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CBS19: U.S. House bill aims to help veteran firefighters

Washington, January 16, 2020
CBS19, NEWS STAFF

A bill has been introduced in the U.S. House that aims to help veteran firefighters.

Congresswoman Abigail Spanberger and Congressman Don Bacon (R-Nebraska-02), a U.S. Air Force veteran, introduced the Michael Lecik Military Firefighters Protection Act on Thursday. It aims to provide veteran firefighters will the compensation, health care, and retirement benefits they earned with their military service.

The bill is named for Michael Lecik, a Powhatan County resident who was deployed twice as a U.S. Air Force firefighter.

According to a release, Lecik was diagnosed with multiple myeloma in Feb. 2019, but the Veterans Health Administration does not cover the treatment costs for such disease because the U.S. Department of Veteran Affairs does not often recognize the service connection between firefighting and cancer as a "presumptive service-connected disability" more than a year after active duty. Lecik's service ended in 2008.

The legislation would create a presumption that veteran firefighters who become disabled by certain diseases, such as heart disease, lung disease or certain cancers, contracted that illness during their military service.

The release says it would also extend the time frame during which certain diseases can be recognized as service-connected to military firefighting to 15 years.

"Military firefighters put their lives on the line each day, not just to defend our country, but also to selflessly defend their fellow servicemembers. In the wake of his diagnosis, Mike hand his family have demonstrated incredible strength, kindness and bravery, traits he has always demonstrated in a life of service to others," said Spanberger. "He truly represents the best of the Seventh District, and his strength is an example and inspiration to me. Mike is selflessly committed to making sure that other military firefighters don't face the same challenges he has."

She continues that by recognizing the long-term effect of military firefighting and the diseases that may arise from it over time, her legislation will give peace of mind and security to thousands of veteran firefighters and their families.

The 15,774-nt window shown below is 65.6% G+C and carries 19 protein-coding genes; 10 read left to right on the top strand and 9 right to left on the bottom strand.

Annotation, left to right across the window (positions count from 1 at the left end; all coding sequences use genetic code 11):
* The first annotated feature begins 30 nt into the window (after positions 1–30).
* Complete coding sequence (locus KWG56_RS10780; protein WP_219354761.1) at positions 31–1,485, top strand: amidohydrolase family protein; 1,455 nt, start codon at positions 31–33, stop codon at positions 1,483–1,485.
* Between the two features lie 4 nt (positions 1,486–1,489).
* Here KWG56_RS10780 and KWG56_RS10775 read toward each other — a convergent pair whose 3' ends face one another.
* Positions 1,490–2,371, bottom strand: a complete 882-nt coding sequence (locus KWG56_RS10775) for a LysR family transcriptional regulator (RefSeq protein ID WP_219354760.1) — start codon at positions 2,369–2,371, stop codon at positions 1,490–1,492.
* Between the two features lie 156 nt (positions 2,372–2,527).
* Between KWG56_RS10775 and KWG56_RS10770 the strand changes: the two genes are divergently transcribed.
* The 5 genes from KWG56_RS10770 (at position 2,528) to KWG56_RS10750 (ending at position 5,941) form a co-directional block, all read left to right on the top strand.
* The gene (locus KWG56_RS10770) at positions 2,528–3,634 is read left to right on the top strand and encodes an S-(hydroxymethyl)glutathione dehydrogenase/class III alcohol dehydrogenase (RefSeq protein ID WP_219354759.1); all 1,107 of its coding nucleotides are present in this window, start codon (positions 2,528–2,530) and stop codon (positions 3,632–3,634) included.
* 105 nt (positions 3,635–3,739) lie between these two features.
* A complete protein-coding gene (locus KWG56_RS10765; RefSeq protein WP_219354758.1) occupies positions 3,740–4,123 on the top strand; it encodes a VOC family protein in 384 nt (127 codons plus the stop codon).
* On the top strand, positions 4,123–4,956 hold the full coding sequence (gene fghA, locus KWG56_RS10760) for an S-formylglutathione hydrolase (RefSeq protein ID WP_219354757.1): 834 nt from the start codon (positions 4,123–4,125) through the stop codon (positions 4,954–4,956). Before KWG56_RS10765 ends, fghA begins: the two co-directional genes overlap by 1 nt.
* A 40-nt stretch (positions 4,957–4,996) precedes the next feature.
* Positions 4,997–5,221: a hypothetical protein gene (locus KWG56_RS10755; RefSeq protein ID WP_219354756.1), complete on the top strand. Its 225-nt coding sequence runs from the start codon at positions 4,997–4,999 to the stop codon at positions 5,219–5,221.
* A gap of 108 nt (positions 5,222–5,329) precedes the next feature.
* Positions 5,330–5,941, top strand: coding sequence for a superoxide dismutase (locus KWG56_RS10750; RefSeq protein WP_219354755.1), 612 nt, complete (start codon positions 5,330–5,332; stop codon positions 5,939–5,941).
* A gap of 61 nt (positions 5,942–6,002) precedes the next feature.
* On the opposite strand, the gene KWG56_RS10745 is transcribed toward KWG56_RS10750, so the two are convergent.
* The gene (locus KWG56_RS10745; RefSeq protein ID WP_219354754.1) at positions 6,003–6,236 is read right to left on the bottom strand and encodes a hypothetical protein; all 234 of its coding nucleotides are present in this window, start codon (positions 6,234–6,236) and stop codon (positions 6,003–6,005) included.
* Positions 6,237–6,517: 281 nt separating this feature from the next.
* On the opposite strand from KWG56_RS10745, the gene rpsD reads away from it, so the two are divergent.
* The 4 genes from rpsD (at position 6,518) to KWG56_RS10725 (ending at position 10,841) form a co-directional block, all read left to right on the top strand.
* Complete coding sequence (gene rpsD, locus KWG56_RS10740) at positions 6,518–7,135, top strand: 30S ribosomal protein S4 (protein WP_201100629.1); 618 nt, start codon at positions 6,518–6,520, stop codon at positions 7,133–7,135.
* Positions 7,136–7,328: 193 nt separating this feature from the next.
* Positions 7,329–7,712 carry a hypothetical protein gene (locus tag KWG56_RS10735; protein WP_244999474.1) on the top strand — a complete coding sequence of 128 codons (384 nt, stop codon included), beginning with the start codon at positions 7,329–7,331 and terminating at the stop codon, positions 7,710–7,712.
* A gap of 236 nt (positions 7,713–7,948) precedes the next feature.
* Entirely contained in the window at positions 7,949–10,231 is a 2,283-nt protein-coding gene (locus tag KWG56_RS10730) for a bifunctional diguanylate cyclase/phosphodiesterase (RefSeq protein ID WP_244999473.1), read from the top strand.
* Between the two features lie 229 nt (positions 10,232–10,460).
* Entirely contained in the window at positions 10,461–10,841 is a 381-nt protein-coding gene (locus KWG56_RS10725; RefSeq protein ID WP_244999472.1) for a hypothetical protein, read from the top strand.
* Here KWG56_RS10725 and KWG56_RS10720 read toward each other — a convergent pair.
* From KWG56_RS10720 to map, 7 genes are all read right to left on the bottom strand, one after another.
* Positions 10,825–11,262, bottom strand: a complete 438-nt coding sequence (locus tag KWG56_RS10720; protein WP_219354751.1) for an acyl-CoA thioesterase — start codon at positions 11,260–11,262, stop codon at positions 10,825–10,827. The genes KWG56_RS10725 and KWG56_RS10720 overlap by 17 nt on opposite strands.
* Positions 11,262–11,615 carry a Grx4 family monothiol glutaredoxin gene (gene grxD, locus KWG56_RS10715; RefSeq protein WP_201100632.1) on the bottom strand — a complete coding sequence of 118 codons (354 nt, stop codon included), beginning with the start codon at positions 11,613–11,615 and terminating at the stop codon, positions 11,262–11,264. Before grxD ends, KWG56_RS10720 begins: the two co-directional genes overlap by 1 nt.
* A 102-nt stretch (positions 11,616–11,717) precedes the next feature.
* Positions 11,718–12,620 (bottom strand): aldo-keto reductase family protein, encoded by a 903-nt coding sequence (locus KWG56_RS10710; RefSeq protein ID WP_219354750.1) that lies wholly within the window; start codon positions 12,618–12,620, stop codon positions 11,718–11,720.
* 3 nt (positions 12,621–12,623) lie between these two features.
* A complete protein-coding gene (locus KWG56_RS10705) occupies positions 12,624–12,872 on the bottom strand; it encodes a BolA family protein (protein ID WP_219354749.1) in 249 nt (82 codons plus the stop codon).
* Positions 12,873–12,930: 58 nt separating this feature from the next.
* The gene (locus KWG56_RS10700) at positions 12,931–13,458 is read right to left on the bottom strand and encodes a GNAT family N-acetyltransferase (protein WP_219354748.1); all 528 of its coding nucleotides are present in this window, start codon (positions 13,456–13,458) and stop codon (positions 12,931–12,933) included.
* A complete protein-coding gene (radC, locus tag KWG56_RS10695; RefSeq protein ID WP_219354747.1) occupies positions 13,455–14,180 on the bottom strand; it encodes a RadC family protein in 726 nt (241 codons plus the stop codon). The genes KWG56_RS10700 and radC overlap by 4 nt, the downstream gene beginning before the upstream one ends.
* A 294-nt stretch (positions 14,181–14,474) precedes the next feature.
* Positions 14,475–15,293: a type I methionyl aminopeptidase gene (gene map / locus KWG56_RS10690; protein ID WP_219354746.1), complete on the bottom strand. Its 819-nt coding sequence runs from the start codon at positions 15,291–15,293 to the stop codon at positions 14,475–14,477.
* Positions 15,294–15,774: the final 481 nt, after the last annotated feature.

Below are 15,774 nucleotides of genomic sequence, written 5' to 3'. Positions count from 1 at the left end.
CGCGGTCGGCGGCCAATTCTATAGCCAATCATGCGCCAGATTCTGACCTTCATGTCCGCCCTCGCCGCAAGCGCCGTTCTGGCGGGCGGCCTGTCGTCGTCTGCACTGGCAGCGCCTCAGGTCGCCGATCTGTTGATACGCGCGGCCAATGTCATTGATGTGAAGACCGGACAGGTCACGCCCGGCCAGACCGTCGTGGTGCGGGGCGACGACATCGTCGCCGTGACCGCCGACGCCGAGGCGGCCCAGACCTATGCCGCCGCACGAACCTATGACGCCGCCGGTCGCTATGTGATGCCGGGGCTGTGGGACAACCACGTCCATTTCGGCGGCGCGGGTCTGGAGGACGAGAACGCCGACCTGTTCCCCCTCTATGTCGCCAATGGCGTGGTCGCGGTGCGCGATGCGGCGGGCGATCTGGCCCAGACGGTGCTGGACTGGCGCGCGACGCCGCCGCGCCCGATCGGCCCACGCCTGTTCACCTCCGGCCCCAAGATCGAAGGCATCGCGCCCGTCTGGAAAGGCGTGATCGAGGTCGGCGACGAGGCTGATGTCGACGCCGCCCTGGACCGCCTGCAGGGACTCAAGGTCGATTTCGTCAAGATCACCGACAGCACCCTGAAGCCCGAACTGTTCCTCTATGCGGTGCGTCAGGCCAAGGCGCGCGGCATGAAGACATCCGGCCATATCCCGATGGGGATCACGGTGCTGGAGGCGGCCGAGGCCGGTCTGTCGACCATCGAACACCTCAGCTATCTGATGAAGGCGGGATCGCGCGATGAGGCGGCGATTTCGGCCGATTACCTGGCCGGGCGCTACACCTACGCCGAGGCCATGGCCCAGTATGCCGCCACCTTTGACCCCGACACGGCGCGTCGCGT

Bacon says he knows that many military firefighters came into contact with toxic substances and fumes while saving the lives of their compatriots.

"Our military firefighters deserve the same protections that other firefighters receive in our country by creating the presumption that those who become disabled from serious disease contracted the illness while serving in the military," he said. "This legislation ensures proper VA care. Our firefighters have our backs day and night, and we need to reciprocate when they encounter illnesses caused by their official duties."

The National Institute for Occupational Safety and Health conducted a study in 2010 that found U.S. firefighters are more likely to suffer from certain diseases and illnesses as a result of their career, and they ten to experience higher rates of cancer than the general population in the United States.

Following his military service, the release says Lecik became a civilian firefighter and then chief fire inspector at U.S. Army Garrison Fort Lee. he also volunteered as a firefighter with the Huguenot Volunteer Fire Department.

This bill has been co-sponsored by Democrats Elissa Slotkin (Michigan), Chrissy Houlahan (Pennsylvania), and Josh Gottheimer (New Jersey) and Republicans Brian Fitzpatrick (Pennsylvania), Paul Mitchell (Michigan), Tome Cole (Oklahoma), and Elise Stefanik (New York).
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